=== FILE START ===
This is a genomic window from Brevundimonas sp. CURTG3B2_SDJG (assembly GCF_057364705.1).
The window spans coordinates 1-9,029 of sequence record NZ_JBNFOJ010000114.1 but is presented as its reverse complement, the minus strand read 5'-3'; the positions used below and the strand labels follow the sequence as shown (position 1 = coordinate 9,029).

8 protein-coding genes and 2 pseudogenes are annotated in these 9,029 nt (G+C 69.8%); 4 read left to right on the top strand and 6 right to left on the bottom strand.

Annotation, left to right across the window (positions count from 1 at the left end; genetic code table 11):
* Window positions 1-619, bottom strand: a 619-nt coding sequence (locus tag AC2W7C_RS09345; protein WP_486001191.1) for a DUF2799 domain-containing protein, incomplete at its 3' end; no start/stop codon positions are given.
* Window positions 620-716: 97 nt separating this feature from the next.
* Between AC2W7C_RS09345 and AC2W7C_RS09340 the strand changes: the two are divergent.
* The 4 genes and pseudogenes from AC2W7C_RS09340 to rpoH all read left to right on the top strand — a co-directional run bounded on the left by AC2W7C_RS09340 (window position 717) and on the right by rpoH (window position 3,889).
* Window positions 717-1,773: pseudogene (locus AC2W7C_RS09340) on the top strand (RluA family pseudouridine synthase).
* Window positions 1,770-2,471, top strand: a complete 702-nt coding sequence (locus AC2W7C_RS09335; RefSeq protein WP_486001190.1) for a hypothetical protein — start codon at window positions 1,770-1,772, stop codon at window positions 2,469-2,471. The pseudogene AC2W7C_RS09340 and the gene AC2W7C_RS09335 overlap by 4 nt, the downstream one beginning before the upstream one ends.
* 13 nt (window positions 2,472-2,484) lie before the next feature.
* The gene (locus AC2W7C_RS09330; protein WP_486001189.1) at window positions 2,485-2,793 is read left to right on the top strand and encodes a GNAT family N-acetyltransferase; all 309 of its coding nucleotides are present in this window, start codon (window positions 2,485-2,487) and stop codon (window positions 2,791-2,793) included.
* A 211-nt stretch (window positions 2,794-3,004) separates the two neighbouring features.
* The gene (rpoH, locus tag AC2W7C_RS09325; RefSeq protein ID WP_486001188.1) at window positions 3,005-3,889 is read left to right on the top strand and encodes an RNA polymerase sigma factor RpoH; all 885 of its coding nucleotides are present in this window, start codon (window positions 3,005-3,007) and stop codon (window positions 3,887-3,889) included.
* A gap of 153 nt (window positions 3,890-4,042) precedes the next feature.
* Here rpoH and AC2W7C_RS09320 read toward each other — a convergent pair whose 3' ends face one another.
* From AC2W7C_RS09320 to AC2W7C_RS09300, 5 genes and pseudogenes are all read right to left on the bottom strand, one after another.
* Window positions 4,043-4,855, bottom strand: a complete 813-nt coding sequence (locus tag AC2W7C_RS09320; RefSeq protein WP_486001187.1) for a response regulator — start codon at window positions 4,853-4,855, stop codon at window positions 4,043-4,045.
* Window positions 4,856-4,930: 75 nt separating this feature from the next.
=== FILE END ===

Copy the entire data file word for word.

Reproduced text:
This is a genomic window from Brevundimonas sp. CURTG3B2_SDJG (assembly GCF_057364705.1).
The window spans coordinates 1-9,029 of sequence record NZ_JBNFOJ010000114.1 but is presented as its reverse complement, the minus strand read 5'-3'; the positions used below and the strand labels follow the sequence as shown (position 1 = coordinate 9,029).

8 protein-coding genes and 2 pseudogenes are annotated in these 9,029 nt (G+C 69.8%); 4 read left to right on the top strand and 6 right to left on the bottom strand.

Annotation, left to right across the window (positions count from 1 at the left end; genetic code table 11):
* Window positions 1-619, bottom strand: a 619-nt coding sequence (locus tag AC2W7C_RS09345; protein WP_486001191.1) for a DUF2799 domain-containing protein, incomplete at its 3' end; no start/stop codon positions are given.
* Window positions 620-716: 97 nt separating this feature from the next.
* Between AC2W7C_RS09345 and AC2W7C_RS09340 the strand changes: the two are divergent.
* The 4 genes and pseudogenes from AC2W7C_RS09340 to rpoH all read left to right on the top strand — a co-directional run bounded on the left by AC2W7C_RS09340 (window position 717) and on the right by rpoH (window position 3,889).
* Window positions 717-1,773: pseudogene (locus AC2W7C_RS09340) on the top strand (RluA family pseudouridine synthase).
* Window positions 1,770-2,471, top strand: a complete 702-nt coding sequence (locus AC2W7C_RS09335; RefSeq protein WP_486001190.1) for a hypothetical protein — start codon at window positions 1,770-1,772, stop codon at window positions 2,469-2,471. The pseudogene AC2W7C_RS09340 and the gene AC2W7C_RS09335 overlap by 4 nt, the downstream one beginning before the upstream one ends.
* 13 nt (window positions 2,472-2,484) lie before the next feature.
* The gene (locus AC2W7C_RS09330; protein WP_486001189.1) at window positions 2,485-2,793 is read left to right on the top strand and encodes a GNAT family N-acetyltransferase; all 309 of its coding nucleotides are present in this window, start codon (window positions 2,485-2,487) and stop codon (window positions 2,791-2,793) included.
* A 211-nt stretch (window positions 2,794-3,004) separates the two neighbouring features.
* The gene (rpoH, locus tag AC2W7C_RS09325; RefSeq protein ID WP_486001188.1) at window positions 3,005-3,889 is read left to right on the top strand and encodes an RNA polymerase sigma factor RpoH; all 885 of its coding nucleotides are present in this window, start codon (window positions 3,005-3,007) and stop codon (window positions 3,887-3,889) included.
* A gap of 153 nt (window positions 3,890-4,042) precedes the next feature.
* Here rpoH and AC2W7C_RS09320 read toward each other — a convergent pair whose 3' ends face one another.
* From AC2W7C_RS09320 to AC2W7C_RS09300, 5 genes and pseudogenes are all read right to left on the bottom strand, one after another.
* Window positions 4,043-4,855, bottom strand: a complete 813-nt coding sequence (locus tag AC2W7C_RS09320; RefSeq protein WP_486001187.1) for a response regulator — start codon at window positions 4,853-4,855, stop codon at window positions 4,043-4,045.
* Window positions 4,856-4,930: 75 nt separating this feature from the next.